Can studying gut microbiomes help brain disorders and mood disorders?
The relationship between the gut and the brain has now been scientifically proven to be a valid and working one. The Gut-Brain axis does exist, and it does affect our daily lives more than we know. In a controversial claim, the bacteria found in our guts may influence the way the brain works and therefore affect our moods.
The claim is based on a study in which a germ-free sterile mice, never exposed to bacteria, were found to be releasing twice the stress hormone when stimulated compared to normal mice. This inspired the theory that there is such a thing as psychobiotics or a group of microbes capable of exerting influence over the moods of people.
How is it possible that microorganisms from the gut can work its magic all the way to the brain? One theory suggests it does this through the stimulation of the Vagus nerve. The Vagus nerve acts as a sort of information superhighway between the brain and the gut. Another theory is related to how gut microbiomes breakdown food into chemicals that affect the whole body or even how tiny DNAs from the microorganism alter nerve function.
Scientists even discovered that transferring fecal matter between people not only rebalances gut microbiomes but also transfers behavior. In depressed patients who underwent a fecal transplant, their symptoms of anhedonia, or the lack of pleasure from things, virtually vanished after the procedure.
Another potential application of the study of gut microbiome is in the field of treating the brain disorder Parkinson’s disease. When fecal matter from Parkinson patients was placed inside the gut of mice, their brain symptoms became much worse.
With these pieces of evidence, researchers are hopeful that the future of medicine will rely heavily upon studies in the realm of gut-brain axis.
Are antibiotics more harmful when given earlier in life?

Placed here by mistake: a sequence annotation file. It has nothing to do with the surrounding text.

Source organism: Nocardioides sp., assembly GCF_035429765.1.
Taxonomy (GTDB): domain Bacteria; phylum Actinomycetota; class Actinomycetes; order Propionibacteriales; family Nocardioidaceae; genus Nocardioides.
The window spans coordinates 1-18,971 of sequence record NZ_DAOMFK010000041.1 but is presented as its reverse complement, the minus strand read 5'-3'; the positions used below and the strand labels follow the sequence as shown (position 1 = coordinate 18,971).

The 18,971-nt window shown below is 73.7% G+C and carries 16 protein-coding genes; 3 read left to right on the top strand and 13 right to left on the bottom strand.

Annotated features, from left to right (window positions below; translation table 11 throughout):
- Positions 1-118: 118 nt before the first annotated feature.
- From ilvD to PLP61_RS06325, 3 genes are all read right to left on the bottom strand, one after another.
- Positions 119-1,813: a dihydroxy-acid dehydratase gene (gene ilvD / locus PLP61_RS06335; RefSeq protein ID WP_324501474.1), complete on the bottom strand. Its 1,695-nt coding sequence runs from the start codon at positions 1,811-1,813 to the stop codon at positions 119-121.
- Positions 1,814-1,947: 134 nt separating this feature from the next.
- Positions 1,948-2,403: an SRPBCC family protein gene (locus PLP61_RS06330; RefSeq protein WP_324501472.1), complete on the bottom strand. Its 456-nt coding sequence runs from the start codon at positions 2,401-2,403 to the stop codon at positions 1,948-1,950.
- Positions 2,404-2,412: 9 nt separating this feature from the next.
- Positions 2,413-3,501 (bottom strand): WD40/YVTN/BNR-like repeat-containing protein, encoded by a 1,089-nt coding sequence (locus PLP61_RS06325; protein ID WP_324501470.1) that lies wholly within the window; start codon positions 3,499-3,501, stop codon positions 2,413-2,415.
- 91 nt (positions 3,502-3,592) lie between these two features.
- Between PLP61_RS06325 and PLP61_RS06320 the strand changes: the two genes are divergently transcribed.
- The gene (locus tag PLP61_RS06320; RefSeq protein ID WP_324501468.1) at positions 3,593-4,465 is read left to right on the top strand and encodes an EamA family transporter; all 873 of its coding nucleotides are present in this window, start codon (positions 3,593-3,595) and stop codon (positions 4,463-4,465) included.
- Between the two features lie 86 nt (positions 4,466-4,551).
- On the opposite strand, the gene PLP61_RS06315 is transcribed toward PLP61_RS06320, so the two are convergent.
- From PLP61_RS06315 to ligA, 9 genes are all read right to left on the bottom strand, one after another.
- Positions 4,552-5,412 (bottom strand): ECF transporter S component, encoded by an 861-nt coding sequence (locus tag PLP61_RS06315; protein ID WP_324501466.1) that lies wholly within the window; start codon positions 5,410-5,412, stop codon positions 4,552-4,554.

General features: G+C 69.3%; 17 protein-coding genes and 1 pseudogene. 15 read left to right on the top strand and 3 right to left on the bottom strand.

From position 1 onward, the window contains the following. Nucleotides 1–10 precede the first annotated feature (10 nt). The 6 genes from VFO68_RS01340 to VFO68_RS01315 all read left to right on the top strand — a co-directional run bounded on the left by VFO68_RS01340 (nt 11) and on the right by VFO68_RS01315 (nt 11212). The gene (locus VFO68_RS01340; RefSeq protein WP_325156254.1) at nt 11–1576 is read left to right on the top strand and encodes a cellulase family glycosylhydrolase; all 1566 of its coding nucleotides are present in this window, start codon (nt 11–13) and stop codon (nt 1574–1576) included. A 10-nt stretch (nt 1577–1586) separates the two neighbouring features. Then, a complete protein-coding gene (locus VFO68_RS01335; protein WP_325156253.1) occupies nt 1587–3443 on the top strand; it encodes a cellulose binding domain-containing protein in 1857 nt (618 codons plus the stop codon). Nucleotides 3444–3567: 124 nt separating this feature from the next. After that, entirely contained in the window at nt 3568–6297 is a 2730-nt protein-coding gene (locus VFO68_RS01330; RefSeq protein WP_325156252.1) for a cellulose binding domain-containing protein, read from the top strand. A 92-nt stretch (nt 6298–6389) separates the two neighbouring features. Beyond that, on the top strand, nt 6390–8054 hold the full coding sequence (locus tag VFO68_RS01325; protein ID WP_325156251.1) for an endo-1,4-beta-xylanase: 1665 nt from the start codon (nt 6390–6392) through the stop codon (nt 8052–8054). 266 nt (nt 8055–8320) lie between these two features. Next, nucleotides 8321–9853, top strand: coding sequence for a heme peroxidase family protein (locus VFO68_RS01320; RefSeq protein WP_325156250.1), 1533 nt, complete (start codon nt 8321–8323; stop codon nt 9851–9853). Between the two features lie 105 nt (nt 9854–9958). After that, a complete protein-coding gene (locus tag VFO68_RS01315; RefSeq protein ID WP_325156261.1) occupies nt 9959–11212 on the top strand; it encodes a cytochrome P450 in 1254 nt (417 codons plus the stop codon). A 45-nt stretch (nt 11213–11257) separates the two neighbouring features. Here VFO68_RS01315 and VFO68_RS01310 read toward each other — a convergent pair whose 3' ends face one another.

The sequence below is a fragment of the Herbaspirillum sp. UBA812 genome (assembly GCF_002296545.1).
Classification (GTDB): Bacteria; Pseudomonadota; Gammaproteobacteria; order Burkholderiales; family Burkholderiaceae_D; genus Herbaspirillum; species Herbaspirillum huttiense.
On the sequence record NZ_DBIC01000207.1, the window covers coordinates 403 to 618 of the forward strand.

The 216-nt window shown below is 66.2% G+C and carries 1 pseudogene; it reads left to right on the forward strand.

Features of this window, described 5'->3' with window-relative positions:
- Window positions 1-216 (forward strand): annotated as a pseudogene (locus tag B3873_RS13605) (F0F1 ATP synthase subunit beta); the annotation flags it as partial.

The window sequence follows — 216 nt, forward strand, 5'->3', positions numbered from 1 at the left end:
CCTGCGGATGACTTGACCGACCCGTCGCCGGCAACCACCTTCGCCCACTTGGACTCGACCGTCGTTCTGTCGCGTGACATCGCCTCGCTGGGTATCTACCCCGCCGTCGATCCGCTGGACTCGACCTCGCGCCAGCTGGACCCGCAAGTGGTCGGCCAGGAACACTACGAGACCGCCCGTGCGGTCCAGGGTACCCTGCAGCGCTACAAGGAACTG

If you were asked whether babies and germs should be mixed, you would probably answer by reflex with a resounding no. These two life forms are not exactly meant to go hand and hand, at least in a traditional sense. Yet, this exact concept is what the book “Let Them Eat Dirt: Saving Your Child from an Oversanitized World” is trying to challenge. Written by doctors Brett Finlay and Marie-Claire Arrieta, this book takes a controversial stand against the over sanitation of the baby’s environment.
Until recently, it has been the norm that a baby’s environment should be as clean as possible. To quote the book, the belief was “the only good microbe is a dead one.” It is undeniable that we are now here today because of the milestones in medicine that aimed to control microbes which include vaccines, sterilization, pasteurization of food, and antibiotics, but with today’s emerging slew of autoimmune diseases, it has become clearer that this old time tested strategy might not work anymore.
In the book, the authors cite the phenomenon in which countries that have a tendency to over sanitize have significantly higher rates of non-infectious diseases like asthma, diabetes, and autoimmune conditions. While those who are located in environments that have a richer microbial profile tend to report lower numbers of these diseases.